What Westerners today call recycling is to many people in the developing world simply a part of everyday life—what you must do to survive. In Kyrgyzstan in the 1990s, people recycled because it saved money, and because there was often no alternative.
Postcards from Stanland: Journeys in Central Asia (Ohio University Press, 2016) is available from Amazon, Barnes & Noble, Books-a-Million and other online retailers. Read excerpts at www.davidhmould.com (Travel Blogs) or Facebook /PostcardsFromStanland/ or view readings and interviews on YouTube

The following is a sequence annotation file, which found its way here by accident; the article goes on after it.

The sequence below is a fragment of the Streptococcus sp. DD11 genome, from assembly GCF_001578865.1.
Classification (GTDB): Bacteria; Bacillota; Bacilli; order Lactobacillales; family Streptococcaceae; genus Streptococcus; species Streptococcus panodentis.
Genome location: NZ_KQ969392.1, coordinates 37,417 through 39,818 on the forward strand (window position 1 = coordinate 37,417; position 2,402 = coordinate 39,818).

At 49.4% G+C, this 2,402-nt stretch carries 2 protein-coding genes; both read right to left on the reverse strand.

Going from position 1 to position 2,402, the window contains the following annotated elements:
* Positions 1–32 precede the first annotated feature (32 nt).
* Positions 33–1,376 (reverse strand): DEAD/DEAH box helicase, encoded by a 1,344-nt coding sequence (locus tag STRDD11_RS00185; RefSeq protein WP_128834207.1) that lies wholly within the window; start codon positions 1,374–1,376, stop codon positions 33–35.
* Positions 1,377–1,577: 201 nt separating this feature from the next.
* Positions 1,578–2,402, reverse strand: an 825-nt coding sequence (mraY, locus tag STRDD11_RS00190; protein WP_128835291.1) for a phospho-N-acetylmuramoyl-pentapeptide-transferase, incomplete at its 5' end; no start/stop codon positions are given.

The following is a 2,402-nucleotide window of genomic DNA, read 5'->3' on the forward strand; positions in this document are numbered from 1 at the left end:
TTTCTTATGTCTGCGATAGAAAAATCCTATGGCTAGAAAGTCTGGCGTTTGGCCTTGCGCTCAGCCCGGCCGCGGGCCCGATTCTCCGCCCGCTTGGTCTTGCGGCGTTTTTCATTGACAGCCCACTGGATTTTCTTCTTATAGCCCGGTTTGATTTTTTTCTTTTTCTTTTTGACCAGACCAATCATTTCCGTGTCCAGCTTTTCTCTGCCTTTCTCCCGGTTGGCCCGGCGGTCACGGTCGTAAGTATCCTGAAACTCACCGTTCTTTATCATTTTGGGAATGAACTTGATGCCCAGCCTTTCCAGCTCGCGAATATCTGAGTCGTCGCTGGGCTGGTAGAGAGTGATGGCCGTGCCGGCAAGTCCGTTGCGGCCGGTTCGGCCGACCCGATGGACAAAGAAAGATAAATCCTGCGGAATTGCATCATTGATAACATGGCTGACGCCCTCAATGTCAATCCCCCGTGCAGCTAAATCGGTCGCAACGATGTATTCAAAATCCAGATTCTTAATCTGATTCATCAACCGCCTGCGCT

You couldn’t buy some items such as milk and cream at the bazaar or on the street unless you brought your own container. Beer, soda, and milk bottles were returned for a refund. Empty glass and plastic bottles, some retrieved from dumpsters, were resold on the bazaars. Tin cans were used as planters. Fast food such as samsa, piroshki, and roasted sunflower seeds came wrapped in scrap paper torn from a ledger or an old textbook. Once Stephanie and I were rewarded for our volunteer editing for the Kyrgyzstan Chronicle, the weekly English-language newspaper, with 30 kilos of onions. One of the newspaper’s advertisers was going through a liquidity crisis and had settled the bill with half a truckload of onions. We wondered how to store them. Our Russian teacher, Galina, said that Russian women keep old stockings around for such contingencies. Stephanie pulled out some old runny pantyhose; we filled them full of onions and hung them from a line on the balcony. Galina was impressed. “You’re a good Russian woman,” she told Stephanie.